Changes to ATED charges – ensure you remain compliant
The ATED was introduced by the Finance Act 2013 as a result of the perception that significant numbers of residential properties that were being transferred to companies in order to avoid stamp duty on their eventual sale.
The ATED is an annual charge, which was originally applied to residential properties with a market value in excess of £2m on 1 April 2012 (or date acquired if later), that was held by a company, collective investment scheme, or partnership where at least one of the partners is a company or collective investment scheme.
Since its introduction we have seen that limit drop to £1m and then £500,000 from 1 April 2016. The ATED charge is per annum although where the property is acquired part way through the year the charge is pro-rated. The annual charges for the tax year 16/17 are as follows:
Up to £500,000
|£500,001 - £1,000,000||£3,500|
|£1,000,001 - £2,000,000||£7,000|
|£2,000,001 - £5,000,000||£23,350|
|£5,000,001 - £10,000,000||£54,450|
|£10,000,001 - £20,000,000||£109,050|
If you hold a property which was valued at over £500,000 on 1 April 2012 (or at date of purchase if acquired later) through a company, collective investment scheme or partnership with corporate partners, you could be subject to the ATED. An ATED return must be completed and filed with the associated tax paid within 30 days of the beginning of the chargeable year. Failure to do so can result in penalties and interest, with penalties potentially being up to 100% of the tax due.
There are a number of reliefs from the ATED charge that can be claimed. These include:
- Properties exploited as part of a property rental business.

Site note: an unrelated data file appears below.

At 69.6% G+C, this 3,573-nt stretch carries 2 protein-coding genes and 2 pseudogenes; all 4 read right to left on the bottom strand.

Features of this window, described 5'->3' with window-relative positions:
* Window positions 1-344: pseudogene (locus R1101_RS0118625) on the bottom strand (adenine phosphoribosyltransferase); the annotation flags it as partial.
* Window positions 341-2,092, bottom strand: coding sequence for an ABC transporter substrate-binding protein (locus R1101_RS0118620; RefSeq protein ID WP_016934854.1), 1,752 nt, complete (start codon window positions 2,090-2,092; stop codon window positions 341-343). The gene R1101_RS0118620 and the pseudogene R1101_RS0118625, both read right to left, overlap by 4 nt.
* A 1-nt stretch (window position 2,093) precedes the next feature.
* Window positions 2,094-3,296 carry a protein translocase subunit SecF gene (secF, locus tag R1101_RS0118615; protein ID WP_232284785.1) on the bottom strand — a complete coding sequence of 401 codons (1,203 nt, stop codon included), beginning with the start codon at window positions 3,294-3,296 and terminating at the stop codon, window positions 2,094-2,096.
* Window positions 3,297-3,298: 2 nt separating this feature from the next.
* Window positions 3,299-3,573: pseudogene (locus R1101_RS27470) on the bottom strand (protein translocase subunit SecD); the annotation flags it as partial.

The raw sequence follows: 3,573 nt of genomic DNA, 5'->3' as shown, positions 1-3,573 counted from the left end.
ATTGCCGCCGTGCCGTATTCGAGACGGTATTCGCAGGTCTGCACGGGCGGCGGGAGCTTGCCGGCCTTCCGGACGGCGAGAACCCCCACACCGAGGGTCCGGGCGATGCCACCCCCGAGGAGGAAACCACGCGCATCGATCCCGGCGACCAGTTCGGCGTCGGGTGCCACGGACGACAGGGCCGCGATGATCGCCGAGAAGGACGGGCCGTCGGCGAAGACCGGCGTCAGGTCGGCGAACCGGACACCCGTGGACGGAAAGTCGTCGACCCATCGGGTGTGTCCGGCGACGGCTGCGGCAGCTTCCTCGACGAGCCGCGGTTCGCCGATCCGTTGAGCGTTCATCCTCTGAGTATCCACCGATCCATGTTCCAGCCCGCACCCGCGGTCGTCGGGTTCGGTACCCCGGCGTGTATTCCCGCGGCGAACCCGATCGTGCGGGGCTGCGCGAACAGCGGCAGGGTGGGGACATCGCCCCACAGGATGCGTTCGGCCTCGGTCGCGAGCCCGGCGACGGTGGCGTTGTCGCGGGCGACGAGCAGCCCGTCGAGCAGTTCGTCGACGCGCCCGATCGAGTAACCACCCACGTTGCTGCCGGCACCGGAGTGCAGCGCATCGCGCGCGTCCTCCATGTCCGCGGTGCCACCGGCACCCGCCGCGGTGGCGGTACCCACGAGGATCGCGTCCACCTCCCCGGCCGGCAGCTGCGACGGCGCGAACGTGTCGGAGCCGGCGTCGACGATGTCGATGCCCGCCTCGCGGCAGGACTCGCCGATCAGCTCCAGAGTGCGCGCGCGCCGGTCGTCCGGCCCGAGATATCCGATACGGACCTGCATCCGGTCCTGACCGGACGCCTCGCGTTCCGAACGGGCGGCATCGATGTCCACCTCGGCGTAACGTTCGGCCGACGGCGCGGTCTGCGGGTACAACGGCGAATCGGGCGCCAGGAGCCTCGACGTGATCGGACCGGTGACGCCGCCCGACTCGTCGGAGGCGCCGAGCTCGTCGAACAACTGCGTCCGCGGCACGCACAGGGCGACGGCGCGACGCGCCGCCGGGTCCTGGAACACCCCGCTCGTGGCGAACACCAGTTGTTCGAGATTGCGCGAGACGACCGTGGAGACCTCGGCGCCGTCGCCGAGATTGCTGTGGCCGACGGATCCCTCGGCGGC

- Property developers and traders.
- Heritage properties which are open to the public as part of a trade for at least 28 days each year.
- Certain farmhouses.
- Properties held for charitable purposes.
- Unoccupied properties where steps are being taken to sell, demolish or convert them without undue delay.
A ‘relief declaration return’ can be submitted instead of a normal ATED return where one of the above reliefs is available. The return is much less detailed than the normal ATED return, and is intended to reduce the administrative burden where there is no charge payable. Like the ATED return, it is due within 30 days of the beginning of the chargeable year and there are penalties for failure to do so.
CGT charge on properties subject to ATED
From 1 April 2013, the disposal of an entire property for consideration of over £2,000,000 could be subject to ATED related capital gains tax. From 1 April 2015, consideration of more than £1,000,000 and from 1 April 2016, consideration over £500,000 may also be subject to ATED related capital gains tax.
This applies even if the owner is a non-UK resident company. The ATED related gain is computed as that accruing since 1 April 2013 (when this rule was introduced) and CGT is charged at a flat rate of 28% with no annual exemption available.
For UK resident companies, the gain accruing before 1 April 2013 will also be subject to corporation tax.
Stamp duty land tax (SDLT)
Residential properties acquired for a purchase price in excess of £500,000 by a company or a partnership where at least one partner is a company or a collective investment scheme suffer a 15% rate of SDLT. This is in addition to the ATED and CGT implications discussed above. There are similar reliefs available from the 15% rate as those available for the ATED charge.
For advice on investing in or disposing of residential property or assistance with filing your ATED return, please contact your local office. Alternatively, email your enquiry to us at email@example.com